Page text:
Once disappeared bluefin tuna was "prized" and now returns to UK waters in the South West

The bluefin tuna was once common to UK shores before it was driven away by overfishing. In recent news, the species has returned to English shores, but for uncertain reasons.

The bluefin tuna has a torpedo-shaped body, as a formidable predator and a source of prey in the ocean, where it migrates widely.
The bluefin tuna has a torpedo-shaped body, as a formidable predator and a source of prey in the ocean, where it migrates widely.

The Atlantic bluefin tuna (Thunnus thynnus) is the largest of the tuna species, with torpedo-shaped bodies. As apex predators, they live in temperate waters near the surface ocean, diving as deep as 1,000 metres. They have a long lifespan, up to 20 years, and are highly migratory, having been found in the Gulf of Mexico to spawn. As sharks and marine mammals feed on them, they have an important place in the marine food web.

This was once a common predator in British seas, but in the 60s they disappeared after being pushed to the brink of extinction in the east Atlantic because of overfishing. In recent years, the numbers of sightings of the Atlantic fish has been increasing from British coasts.

Bluefin tuna pops up in the South West

In positive environmental news, this huge migratory fish has returned, in the thousands, off the coast of Cornwall, and the South West region of England. Currently, a sports fishery and a commercial bluefin tuna fishery is being trialled off the Cornwall coast.

This seems to be a sign that major cuts to fishing quotas in the east Atlantic ocean were a success in reviving them. But these new numbers were unprecedented to experts.

Bluefish tuna is no longer considered an endangered species in British waters. Some photographers delight in catching snaps of it when it hunts closer to the coast. Their sightings can also be enjoyed on local boat trips.

Last year, the first commercial bluefin fishing season was initiated since over 60 years, after a three year trial involving tagging and releasing the fish studied the impacts of sport fishing on the species. The result of the programme is shown in the infographic below.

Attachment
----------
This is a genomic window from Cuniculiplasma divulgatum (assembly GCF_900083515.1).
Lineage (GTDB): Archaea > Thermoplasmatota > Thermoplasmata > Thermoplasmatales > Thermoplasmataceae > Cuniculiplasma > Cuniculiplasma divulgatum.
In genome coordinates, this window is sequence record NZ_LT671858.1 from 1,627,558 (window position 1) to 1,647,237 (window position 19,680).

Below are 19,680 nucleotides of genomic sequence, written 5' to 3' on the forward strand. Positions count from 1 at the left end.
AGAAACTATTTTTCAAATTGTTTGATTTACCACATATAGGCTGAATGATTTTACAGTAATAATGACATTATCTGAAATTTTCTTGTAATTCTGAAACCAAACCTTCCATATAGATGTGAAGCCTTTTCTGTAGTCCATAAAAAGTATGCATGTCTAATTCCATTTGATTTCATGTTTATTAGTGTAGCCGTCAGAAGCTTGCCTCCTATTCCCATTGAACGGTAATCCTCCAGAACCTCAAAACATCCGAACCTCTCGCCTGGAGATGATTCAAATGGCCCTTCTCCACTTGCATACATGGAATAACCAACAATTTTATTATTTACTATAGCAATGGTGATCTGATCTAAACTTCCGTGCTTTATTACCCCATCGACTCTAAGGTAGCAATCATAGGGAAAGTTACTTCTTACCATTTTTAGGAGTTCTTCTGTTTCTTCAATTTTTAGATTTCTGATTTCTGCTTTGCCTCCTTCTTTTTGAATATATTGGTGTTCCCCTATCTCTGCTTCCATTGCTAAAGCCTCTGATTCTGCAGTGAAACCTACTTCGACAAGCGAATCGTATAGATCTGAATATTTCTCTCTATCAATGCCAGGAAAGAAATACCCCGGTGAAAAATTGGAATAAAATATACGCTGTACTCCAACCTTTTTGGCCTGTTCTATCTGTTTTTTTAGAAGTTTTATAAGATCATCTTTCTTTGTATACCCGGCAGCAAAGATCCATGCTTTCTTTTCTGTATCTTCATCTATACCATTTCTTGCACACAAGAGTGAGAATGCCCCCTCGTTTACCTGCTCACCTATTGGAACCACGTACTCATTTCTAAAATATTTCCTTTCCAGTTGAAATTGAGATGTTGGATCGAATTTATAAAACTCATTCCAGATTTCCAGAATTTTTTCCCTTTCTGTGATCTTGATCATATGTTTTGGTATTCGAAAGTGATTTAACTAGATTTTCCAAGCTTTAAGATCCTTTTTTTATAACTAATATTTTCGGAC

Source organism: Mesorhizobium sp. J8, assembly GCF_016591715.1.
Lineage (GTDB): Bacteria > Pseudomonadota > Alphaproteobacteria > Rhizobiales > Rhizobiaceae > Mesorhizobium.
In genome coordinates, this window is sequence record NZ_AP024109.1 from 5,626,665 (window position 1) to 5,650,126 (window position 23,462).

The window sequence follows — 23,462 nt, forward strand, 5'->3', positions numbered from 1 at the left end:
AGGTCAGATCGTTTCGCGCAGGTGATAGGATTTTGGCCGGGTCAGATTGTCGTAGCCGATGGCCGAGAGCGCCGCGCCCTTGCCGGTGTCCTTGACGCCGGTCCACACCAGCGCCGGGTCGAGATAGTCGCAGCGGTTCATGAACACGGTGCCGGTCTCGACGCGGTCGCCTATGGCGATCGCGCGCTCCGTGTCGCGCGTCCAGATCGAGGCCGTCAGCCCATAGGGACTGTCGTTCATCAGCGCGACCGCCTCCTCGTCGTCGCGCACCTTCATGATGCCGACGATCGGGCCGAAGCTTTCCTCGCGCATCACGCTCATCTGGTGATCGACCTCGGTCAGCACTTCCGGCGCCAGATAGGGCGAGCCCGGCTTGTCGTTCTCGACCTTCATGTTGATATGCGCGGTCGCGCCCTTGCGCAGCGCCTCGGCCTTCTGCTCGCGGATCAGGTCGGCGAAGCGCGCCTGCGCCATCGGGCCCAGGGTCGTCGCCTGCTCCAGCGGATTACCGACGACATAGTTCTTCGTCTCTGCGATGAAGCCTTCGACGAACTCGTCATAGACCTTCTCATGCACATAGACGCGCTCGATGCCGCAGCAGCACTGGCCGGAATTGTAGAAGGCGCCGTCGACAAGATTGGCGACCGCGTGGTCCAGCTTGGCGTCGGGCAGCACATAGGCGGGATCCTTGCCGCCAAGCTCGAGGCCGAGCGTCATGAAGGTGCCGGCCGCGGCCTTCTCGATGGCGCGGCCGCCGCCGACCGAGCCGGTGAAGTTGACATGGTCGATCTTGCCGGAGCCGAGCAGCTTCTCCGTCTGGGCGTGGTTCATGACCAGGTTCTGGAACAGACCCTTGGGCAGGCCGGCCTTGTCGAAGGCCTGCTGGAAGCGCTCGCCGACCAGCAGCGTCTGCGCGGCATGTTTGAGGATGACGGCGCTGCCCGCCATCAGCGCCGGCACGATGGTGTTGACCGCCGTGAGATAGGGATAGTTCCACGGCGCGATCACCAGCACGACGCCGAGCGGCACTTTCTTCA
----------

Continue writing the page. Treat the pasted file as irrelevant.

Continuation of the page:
Result of the CHART tagging initiative of the bluefin tuna species.
Result of the CHART tagging initiative of the bluefin tuna species.

Resurgence in the UK gives hope

Now, a resurgence gives hope to not only the species but the fishing port towns that once harnessed and celebrated it throughout their history, such as Scarborough and fishing ports of Cornwall.

The tag-and-release programme involved 10 boats catching 39 tonnes, which were several hundred fish. The skipper of the town Chris Gill told the Guardian: “When I was younger, you’d occasionally hear of a bluefin being caught by a commercial fleet. Now, they are here in their thousands. Thousands and thousands. We get a good run of anchovies, sardines, mackerel and herring. The tuna are here feeding on them.”

International outlook

Meanwhile, species numbers are also making a comeback in the Mediterranean. Charity WWF declared that bluefin tuna are one of the most important fish present in the Mediterranean, for not only their role in food webs, but for commercial value, where they have supported local communities since ancient times as an important food source.

In the US, numbers of western Atlantic bluefin tuna are unknown, but numbers are sustainably managed under a restricted harvest by the country’s fishermen. In the UK, stocks may be recovering, but fishing will still need to be monitored so that populations are sustained and do not go through undue tension.

The NOAA advised that that international cooperation is needed as well as domestic management for the effective conservation and management of highly migratory species like bluefin tuna. The IUCN recommend to consider environmental conditions in new stock management plans, to maintain populations. Continued success to their conservation in UK waters in the long term may be determined by the union of scientists, local authorities, the government and the public.